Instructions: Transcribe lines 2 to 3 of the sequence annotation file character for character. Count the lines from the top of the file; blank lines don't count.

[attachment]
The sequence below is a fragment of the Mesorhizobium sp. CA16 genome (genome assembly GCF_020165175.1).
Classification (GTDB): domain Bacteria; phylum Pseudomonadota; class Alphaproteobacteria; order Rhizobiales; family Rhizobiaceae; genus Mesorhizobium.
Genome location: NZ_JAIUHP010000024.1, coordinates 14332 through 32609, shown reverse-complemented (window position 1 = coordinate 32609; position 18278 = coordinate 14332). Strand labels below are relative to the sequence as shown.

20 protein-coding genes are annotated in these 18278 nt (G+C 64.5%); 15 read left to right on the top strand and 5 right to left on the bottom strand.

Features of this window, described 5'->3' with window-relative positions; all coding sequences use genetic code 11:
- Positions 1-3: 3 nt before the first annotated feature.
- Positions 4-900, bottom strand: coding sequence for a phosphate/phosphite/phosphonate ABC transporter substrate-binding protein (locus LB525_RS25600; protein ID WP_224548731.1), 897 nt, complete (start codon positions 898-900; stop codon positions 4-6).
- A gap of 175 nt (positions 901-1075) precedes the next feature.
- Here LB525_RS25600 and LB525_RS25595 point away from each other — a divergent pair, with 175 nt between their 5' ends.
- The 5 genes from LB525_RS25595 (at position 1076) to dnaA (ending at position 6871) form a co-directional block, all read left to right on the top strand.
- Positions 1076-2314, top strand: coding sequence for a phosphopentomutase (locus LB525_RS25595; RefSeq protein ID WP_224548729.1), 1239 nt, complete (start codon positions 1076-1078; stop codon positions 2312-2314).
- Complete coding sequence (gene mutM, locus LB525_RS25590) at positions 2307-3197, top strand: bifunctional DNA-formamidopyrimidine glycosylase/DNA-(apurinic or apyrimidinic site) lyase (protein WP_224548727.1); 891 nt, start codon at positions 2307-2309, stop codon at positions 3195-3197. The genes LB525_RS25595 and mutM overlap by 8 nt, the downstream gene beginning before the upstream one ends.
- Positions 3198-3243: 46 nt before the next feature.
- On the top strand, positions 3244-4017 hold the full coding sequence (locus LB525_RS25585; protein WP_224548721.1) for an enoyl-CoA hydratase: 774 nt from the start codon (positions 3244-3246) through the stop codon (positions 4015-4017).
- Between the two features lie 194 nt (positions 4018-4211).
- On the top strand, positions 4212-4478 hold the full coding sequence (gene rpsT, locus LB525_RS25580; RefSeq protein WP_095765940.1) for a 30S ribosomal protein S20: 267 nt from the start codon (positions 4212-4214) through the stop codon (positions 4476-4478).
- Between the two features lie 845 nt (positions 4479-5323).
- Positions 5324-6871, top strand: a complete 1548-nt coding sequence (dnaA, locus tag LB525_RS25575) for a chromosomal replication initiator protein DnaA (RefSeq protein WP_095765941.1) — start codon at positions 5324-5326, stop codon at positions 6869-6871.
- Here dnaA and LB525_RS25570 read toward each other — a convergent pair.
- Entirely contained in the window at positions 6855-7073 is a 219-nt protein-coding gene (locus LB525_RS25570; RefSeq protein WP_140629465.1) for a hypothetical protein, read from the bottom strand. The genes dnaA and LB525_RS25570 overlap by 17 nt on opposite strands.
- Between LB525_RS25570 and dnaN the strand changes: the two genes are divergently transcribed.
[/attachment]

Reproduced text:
Classification (GTDB): domain Bacteria; phylum Pseudomonadota; class Alphaproteobacteria; order Rhizobiales; family Rhizobiaceae; genus Mesorhizobium.
Genome location: NZ_JAIUHP010000024.1, coordinates 14332 through 32609, shown reverse-complemented (window position 1 = coordinate 32609; position 18278 = coordinate 14332). Strand labels below are relative to the sequence as shown.